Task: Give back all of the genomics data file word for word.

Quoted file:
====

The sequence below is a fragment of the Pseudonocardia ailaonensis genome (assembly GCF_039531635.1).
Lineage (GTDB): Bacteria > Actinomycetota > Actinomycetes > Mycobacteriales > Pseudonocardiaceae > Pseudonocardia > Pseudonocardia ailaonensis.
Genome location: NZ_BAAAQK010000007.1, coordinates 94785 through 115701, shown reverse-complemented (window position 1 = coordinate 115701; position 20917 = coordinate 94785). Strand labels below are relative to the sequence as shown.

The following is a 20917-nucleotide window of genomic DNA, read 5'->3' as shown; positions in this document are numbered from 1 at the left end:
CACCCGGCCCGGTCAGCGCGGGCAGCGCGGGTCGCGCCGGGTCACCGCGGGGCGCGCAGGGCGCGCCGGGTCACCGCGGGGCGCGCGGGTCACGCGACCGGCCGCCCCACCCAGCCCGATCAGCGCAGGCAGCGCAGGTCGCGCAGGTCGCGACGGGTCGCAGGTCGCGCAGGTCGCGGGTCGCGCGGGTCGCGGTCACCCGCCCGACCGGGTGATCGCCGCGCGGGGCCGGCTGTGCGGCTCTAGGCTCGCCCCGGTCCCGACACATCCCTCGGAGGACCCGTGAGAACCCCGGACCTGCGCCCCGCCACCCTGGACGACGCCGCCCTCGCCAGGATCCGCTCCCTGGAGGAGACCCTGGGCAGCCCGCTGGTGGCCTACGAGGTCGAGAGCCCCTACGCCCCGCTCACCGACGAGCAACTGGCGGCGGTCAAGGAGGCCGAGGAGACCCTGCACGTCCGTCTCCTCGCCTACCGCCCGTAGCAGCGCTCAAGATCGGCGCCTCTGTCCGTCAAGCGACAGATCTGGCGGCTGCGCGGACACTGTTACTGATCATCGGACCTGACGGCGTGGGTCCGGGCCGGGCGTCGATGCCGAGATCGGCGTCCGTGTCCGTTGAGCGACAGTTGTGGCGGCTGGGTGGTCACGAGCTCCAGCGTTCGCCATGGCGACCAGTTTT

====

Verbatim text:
The sequence below is a fragment of the Pseudonocardia ailaonensis genome (assembly GCF_039531635.1).
Lineage (GTDB): Bacteria > Actinomycetota > Actinomycetes > Mycobacteriales > Pseudonocardiaceae > Pseudonocardia > Pseudonocardia ailaonensis.
Genome location: NZ_BAAAQK010000007.1, coordinates 94785 through 115701, shown reverse-complemented (window position 1 = coordinate 115701; position 20917 = coordinate 94785). Strand labels below are relative to the sequence as shown.

The following is a 20917-nucleotide window of genomic DNA, read 5'->3' as shown; positions in this document are numbered from 1 at the left end:
CACCCGGCCCGGTCAGCGCGGGCAGCGCGGGTCGCGCCGGGTCACCGCGGGGCGCGCAGGGCGCGCCGGGTCACCGCGGGGCGCGCGGGTCACGCGACCGGCCGCCCCACCCAGCCCGATCAGCGCAGGCAGCGCAGGTCGCGCAGGTCGCGACGGGTCGCAGGTCGCGCAGGTCGCGGGTCGCGCGGGTCGCGGTCACCCGCCCGACCGGGTGATCGCCGCGCGGGGCCGGCTGTGCGGCTCTAGGCTCGCCCCGGTCCCGACACATCCCTCGGAGGACCCGTGAGAACCCCGGACCTGCGCCCCGCCACCCTGGACGACGCCGCCCTCGCCAGGATCCGCTCCCTGGAGGAGACCCTGGGCAGCCCGCTGGTGGCCTACGAGGTCGAGAGCCCCTACGCCCCGCTCACCGACGAGCAACTGGCGGCGGTCAAGGAGGCCGAGGAGACCCTGCACGTCCGTCTCCTCGCCTACCGCCCGTAGCAGCGCTCAAGATCGGCGCCTCTGTCCGTCAAGCGACAGATCTGGCGGCTGCGCGGACACTGTTACTGATCATCGGACCTGACGGCGTGGGTCCGGGCCGGGCGTCGATGCCGAGATCGGCGTCCGTGTCCGTTGAGCGACAGTTGTGGCGGCTGGGTGGTCACGAGCTCCAGCGTTCGCCATGGCGACCAGTTTT